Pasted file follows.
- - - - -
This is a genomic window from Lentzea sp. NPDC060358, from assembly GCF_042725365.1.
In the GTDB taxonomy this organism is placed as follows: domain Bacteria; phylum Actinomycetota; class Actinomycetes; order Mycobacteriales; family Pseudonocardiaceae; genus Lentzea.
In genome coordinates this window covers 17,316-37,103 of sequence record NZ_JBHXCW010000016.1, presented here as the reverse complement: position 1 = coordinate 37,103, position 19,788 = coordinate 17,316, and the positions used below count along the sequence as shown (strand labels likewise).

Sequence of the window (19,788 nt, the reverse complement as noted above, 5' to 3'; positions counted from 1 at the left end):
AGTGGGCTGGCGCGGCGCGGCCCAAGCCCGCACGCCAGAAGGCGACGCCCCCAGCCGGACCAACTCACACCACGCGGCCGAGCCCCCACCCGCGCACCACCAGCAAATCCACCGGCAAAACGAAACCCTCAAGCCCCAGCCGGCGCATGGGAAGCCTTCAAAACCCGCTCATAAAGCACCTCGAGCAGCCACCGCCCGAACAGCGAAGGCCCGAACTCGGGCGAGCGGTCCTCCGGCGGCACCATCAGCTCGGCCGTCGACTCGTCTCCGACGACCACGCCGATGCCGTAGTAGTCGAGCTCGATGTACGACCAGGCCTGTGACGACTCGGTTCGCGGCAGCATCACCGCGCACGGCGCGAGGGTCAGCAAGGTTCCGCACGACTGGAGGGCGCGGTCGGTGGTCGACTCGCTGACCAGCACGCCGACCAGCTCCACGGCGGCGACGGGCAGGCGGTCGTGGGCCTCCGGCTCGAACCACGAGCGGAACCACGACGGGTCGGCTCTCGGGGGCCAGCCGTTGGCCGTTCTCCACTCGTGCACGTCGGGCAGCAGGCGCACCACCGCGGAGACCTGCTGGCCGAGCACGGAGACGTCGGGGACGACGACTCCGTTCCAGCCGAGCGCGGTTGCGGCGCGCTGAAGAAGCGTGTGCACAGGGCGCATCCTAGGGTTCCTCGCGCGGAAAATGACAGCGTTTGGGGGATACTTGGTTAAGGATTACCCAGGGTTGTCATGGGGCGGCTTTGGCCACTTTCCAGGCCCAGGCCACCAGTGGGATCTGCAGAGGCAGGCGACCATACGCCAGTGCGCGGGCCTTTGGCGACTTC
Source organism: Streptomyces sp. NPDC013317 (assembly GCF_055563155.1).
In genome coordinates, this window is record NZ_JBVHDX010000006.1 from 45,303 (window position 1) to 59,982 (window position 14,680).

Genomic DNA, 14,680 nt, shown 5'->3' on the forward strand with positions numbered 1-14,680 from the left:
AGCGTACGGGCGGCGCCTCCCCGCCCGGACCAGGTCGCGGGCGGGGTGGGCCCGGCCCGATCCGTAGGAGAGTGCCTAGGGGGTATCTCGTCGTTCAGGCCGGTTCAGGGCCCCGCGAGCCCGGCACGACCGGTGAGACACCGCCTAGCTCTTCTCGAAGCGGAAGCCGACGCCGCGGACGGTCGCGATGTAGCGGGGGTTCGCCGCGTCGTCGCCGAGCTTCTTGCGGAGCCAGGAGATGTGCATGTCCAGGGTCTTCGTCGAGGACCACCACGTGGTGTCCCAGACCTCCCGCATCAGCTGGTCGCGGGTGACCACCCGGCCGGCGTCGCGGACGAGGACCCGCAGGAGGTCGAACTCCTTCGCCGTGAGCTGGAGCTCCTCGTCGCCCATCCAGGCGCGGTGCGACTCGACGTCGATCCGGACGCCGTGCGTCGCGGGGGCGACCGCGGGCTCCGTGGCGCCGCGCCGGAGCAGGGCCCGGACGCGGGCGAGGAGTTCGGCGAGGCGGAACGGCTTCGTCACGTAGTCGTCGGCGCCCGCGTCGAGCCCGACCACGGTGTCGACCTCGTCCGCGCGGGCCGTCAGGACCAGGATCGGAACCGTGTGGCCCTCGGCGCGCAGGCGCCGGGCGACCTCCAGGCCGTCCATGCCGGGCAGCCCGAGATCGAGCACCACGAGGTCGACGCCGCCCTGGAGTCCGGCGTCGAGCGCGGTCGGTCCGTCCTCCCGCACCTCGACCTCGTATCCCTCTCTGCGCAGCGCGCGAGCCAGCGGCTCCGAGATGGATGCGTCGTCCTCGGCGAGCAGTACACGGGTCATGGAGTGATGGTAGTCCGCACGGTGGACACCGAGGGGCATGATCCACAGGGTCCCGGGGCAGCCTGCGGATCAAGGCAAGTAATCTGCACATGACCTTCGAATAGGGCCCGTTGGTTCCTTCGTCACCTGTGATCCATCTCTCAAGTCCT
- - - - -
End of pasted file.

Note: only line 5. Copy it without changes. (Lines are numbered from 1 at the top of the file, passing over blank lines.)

AGTGGGCTGGCGCGGCGCGGCCCAAGCCCGCACGCCAGAAGGCGACGCCCCCAGCCGGACCAACTCACACCACGCGGCCGAGCCCCCACCCGCGCACCACCAGCAAATCCACCGGCAAAACGAAACCCTCAAGCCCCAGCCGGCGCATGGGAAGCCTTCAAAACCCGCTCATAAAGCACCTCGAGCAGCCACCGCCCGAACAGCGAAGGCCCGAACTCGGGCGAGCGGTCCTCCGGCGGCACCATCAGCTCGGCCGTCGACTCGTCTCCGACGACCACGCCGATGCCGTAGTAGTCGAGCTCGATGTACGACCAGGCCTGTGACGACTCGGTTCGCGGCAGCATCACCGCGCACGGCGCGAGGGTCAGCAAGGTTCCGCACGACTGGAGGGCGCGGTCGGTGGTCGACTCGCTGACCAGCACGCCGACCAGCTCCACGGCGGCGACGGGCAGGCGGTCGTGGGCCTCCGGCTCGAACCACGAGCGGAACCACGACGGGTCGGCTCTCGGGGGCCAGCCGTTGGCCGTTCTCCACTCGTGCACGTCGGGCAGCAGGCGCACCACCGCGGAGACCTGCTGGCCGAGCACGGAGACGTCGGGGACGACGACTCCGTTCCAGCCGAGCGCGGTTGCGGCGCGCTGAAGAAGCGTGTGCACAGGGCGCATCCTAGGGTTCCTCGCGCGGAAAATGACAGCGTTTGGGGGATACTTGGTTAAGGATTACCCAGGGTTGTCATGGGGCGGCTTTGGCCACTTTCCAGGCCCAGGCCACCAGTGGGATCTGCAGAGGCAGGCGACCATACGCCAGTGCGCGGGCCTTTGGCGACTTC